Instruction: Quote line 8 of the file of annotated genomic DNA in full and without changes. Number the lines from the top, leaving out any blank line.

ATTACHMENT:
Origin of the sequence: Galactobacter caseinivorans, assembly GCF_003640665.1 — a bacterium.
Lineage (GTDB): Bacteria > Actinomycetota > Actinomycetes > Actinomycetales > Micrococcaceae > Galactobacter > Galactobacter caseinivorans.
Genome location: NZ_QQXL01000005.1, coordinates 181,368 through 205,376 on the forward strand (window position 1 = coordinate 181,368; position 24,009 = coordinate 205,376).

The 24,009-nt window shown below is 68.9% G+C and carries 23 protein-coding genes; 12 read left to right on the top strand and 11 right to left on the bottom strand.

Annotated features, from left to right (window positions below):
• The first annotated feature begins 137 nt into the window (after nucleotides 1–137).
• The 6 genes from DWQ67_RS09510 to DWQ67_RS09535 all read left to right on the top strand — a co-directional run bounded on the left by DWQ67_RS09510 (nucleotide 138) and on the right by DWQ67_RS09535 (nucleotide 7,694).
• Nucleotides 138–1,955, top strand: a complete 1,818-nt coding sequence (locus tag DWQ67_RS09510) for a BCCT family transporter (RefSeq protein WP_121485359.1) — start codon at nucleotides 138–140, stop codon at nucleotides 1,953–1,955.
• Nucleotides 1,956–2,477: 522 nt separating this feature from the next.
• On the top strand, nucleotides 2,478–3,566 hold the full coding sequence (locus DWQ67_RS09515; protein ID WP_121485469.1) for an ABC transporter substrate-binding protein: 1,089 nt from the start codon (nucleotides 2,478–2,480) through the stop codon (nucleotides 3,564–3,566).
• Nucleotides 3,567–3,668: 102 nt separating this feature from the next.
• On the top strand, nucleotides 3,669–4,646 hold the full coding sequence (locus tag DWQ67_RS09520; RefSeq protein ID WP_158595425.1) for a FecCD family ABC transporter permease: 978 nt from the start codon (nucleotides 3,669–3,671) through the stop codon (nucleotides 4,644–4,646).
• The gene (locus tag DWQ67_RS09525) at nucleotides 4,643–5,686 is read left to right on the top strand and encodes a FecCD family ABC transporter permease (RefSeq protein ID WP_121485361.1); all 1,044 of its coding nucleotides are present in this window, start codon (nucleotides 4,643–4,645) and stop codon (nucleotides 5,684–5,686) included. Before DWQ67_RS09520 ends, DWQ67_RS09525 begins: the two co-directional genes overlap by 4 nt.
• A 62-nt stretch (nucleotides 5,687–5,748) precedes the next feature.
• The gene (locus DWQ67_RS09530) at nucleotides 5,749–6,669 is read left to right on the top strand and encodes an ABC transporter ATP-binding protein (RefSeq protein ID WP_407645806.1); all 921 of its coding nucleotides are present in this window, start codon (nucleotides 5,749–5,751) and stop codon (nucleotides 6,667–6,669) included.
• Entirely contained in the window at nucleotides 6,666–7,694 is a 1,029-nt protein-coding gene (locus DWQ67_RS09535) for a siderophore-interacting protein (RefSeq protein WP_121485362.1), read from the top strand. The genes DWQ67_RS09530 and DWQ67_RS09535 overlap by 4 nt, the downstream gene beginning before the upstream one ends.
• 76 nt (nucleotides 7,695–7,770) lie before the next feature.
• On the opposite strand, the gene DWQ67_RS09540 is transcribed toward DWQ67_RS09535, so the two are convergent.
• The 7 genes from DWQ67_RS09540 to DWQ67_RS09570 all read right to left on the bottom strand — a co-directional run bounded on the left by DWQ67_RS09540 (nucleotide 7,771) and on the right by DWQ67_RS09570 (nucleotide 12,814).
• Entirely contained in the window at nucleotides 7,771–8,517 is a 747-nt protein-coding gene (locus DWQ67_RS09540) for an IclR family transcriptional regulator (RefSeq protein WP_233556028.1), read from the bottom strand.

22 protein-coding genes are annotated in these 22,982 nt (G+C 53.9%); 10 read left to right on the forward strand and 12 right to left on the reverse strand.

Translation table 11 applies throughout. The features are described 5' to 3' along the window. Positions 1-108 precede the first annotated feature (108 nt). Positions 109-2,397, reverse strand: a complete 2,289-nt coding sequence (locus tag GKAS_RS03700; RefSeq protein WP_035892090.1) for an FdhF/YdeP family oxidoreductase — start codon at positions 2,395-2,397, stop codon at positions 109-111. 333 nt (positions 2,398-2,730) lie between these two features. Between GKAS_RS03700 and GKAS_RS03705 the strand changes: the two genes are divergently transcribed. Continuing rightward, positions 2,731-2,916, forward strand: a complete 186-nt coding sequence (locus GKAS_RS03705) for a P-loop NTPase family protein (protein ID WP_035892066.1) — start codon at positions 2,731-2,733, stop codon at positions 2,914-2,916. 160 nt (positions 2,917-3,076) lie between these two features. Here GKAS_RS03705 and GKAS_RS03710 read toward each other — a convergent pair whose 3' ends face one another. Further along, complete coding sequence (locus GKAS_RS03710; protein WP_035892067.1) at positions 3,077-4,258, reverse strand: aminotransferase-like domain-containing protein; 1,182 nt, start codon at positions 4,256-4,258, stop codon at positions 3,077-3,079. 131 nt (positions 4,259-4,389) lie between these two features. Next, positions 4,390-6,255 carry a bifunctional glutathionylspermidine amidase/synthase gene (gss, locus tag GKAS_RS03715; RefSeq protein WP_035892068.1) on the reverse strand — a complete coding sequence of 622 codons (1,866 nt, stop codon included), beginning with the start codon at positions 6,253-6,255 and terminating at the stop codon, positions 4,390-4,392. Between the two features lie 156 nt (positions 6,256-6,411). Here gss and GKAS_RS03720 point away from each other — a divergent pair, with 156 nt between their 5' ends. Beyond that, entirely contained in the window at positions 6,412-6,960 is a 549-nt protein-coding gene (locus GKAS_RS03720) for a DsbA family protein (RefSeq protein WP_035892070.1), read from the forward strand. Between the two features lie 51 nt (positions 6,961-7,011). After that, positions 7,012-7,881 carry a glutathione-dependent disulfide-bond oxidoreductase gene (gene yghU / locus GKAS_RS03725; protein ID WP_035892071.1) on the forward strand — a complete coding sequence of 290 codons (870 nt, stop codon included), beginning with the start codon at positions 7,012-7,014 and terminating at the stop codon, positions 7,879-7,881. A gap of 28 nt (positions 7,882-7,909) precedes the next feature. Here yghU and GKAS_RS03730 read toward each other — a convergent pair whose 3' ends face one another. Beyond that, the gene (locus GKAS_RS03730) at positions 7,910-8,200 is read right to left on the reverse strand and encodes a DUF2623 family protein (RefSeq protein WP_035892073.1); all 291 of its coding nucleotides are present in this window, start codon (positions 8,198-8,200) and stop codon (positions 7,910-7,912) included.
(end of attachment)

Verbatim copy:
• Nucleotides 138–1,955, top strand: a complete 1,818-nt coding sequence (locus tag DWQ67_RS09510) for a BCCT family transporter (RefSeq protein WP_121485359.1) — start codon at nucleotides 138–140, stop codon at nucleotides 1,953–1,955.